Re: Questions

den Otter (
Sun, 24 Jan 1999 17:18:36 +0100

> From: Gina Miller <>

> I have a few questions.
> First of all, I am one who believes in the hope associated with
> cryonics. After enlisting with the services of a angency like Alcor,
> they retain money's or insurance to freeze you after death. This is all
> in the hopes for future technology do one day have advanced to the point
> of correcting, the error leading you to death. But last night, I was
> fearfuly thinking: when they are paid, and the time has come to return,
> say that there are some who are so to speak scientific giunnea pigs.

I'm quite sure no existing cryonics org would start reviving people without having done extensive tests on animals etc., and the required technologies were deemed reliable. I don't think it's being done yet, but you could also offer (standard) suspensions at a discount to those that are willing to be revived first, thus being the test subjects.

> with the amount of people having this procedure done, won't there be too
> many for just the goverment or medical practice?

There are hardly a thousand of us now, and I don't think there will be explosive growth anytime soon. Besides, the technology that's needed to repair the frozen will (probably) also put an end to society as we know it, including governments and the medical establishment. To increase the chances of successful revival, it might even be necessary to ship the frozen heads/bodies to some safer place like Mars (see the "Major Technologies" thread) at some point.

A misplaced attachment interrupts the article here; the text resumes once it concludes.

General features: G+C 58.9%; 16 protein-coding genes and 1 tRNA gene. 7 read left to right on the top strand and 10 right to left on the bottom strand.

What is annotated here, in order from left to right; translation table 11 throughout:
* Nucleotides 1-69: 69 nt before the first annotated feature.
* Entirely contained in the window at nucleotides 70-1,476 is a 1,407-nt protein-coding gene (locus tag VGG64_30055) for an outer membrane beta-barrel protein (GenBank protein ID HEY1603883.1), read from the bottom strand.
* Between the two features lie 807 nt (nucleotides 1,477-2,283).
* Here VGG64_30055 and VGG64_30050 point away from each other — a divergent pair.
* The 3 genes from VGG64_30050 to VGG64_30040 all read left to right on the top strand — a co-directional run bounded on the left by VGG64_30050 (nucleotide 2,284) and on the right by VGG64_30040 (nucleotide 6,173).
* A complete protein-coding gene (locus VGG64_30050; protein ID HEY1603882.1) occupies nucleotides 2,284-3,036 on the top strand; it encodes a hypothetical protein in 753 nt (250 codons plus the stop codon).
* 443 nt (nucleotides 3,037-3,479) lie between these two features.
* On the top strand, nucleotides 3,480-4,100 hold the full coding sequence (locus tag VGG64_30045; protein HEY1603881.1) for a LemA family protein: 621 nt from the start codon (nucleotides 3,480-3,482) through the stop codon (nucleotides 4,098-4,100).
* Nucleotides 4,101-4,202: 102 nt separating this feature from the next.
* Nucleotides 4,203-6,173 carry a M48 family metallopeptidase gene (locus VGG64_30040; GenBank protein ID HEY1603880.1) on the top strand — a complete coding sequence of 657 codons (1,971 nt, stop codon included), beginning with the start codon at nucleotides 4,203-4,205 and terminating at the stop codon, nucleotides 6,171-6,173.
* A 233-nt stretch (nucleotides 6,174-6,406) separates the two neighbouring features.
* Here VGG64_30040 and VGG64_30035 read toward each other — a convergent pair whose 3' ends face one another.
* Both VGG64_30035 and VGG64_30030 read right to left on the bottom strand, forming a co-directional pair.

> Then who will save us,
> only the freezing has been paid for, no one has been paid in advance to
> save us and bring us back?

If all goes well the cryonics organizations will (for example) wait until the technology to revive people (nanotech + AI, probably) is cheap enough to buy and use on their patients. It could be bought using the same funds which would now be used for, say, new perfusion equipment or LN2 tanks. As you sign up, it's for the whole trip, not just storage. Of course, money itself may be obsolete by then and the Singularity may be upon us and all that.

> Also, I'm wondering, will it at all be possible to bring someone
> backk from our memory banks alone?

It should be possible to "reconstruct" someone in such a way that s/he fits the (subjective) image that others have of this person, but this is of course of little use to the original.